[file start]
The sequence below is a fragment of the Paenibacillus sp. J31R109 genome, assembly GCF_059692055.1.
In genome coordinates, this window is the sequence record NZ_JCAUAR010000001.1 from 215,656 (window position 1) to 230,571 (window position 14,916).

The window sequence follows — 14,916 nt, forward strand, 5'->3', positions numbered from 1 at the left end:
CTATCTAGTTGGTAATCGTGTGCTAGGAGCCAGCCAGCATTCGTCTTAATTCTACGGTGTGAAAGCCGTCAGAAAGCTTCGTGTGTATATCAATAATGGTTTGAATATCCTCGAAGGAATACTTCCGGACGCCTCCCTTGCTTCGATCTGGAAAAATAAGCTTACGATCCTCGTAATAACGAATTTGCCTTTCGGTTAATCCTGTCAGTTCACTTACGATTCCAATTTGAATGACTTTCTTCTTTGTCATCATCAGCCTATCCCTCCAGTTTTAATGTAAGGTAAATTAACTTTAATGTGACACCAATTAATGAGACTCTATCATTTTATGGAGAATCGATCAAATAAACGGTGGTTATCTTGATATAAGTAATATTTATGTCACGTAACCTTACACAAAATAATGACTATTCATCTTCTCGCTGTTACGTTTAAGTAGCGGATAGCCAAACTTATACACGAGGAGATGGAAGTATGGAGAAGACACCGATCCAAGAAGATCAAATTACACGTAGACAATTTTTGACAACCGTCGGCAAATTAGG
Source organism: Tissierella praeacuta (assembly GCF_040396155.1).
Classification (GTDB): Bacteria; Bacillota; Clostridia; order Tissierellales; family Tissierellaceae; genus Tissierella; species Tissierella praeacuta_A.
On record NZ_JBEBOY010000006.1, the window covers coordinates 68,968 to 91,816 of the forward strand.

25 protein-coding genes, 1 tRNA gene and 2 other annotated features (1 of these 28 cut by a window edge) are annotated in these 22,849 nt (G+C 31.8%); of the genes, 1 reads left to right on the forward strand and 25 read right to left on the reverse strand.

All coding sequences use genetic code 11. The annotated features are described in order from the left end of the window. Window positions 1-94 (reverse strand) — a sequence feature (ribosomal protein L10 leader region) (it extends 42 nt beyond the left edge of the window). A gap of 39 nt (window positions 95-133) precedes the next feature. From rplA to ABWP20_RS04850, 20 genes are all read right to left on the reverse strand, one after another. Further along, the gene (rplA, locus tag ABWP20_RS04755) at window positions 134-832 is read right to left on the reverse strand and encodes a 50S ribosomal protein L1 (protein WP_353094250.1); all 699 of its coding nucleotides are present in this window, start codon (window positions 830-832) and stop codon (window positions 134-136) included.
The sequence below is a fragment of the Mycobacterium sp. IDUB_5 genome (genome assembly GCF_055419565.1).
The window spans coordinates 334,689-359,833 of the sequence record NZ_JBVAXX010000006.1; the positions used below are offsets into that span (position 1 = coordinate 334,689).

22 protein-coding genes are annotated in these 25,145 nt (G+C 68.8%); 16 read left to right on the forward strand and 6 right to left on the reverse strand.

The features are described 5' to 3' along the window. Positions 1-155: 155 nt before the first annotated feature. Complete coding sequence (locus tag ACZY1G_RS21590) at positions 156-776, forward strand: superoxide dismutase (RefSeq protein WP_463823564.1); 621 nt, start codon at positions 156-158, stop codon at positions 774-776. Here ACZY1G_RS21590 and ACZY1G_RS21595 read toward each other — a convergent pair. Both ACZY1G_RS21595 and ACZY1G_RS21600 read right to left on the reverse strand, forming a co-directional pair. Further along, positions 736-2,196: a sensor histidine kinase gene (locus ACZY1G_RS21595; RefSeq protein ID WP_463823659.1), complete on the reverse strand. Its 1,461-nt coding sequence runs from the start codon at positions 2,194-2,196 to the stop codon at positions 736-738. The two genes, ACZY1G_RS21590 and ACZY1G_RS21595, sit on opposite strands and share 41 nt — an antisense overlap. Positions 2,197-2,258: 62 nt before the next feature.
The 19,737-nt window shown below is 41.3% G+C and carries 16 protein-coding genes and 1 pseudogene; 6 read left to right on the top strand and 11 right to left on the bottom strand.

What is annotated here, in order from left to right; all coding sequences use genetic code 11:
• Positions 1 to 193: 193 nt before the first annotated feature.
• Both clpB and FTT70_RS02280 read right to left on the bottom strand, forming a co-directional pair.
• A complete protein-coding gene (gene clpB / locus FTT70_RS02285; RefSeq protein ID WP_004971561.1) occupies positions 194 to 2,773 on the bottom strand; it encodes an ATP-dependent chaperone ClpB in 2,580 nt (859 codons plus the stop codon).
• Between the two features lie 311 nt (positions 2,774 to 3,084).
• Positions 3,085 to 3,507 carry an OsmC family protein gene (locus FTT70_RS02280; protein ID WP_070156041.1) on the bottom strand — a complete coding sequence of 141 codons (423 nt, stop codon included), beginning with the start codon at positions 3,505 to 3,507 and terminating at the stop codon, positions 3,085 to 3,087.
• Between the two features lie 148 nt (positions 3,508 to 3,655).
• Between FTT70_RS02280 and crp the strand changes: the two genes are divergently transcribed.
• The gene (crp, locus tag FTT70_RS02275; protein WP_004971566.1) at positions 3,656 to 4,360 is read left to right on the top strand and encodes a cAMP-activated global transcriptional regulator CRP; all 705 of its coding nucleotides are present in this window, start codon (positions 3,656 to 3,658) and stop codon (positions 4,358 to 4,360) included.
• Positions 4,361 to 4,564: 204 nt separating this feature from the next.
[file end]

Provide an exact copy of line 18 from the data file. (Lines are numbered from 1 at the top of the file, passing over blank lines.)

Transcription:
• A complete protein-coding gene (gene clpB / locus FTT70_RS02285; RefSeq protein ID WP_004971561.1) occupies positions 194 to 2,773 on the bottom strand; it encodes an ATP-dependent chaperone ClpB in 2,580 nt (859 codons plus the stop codon).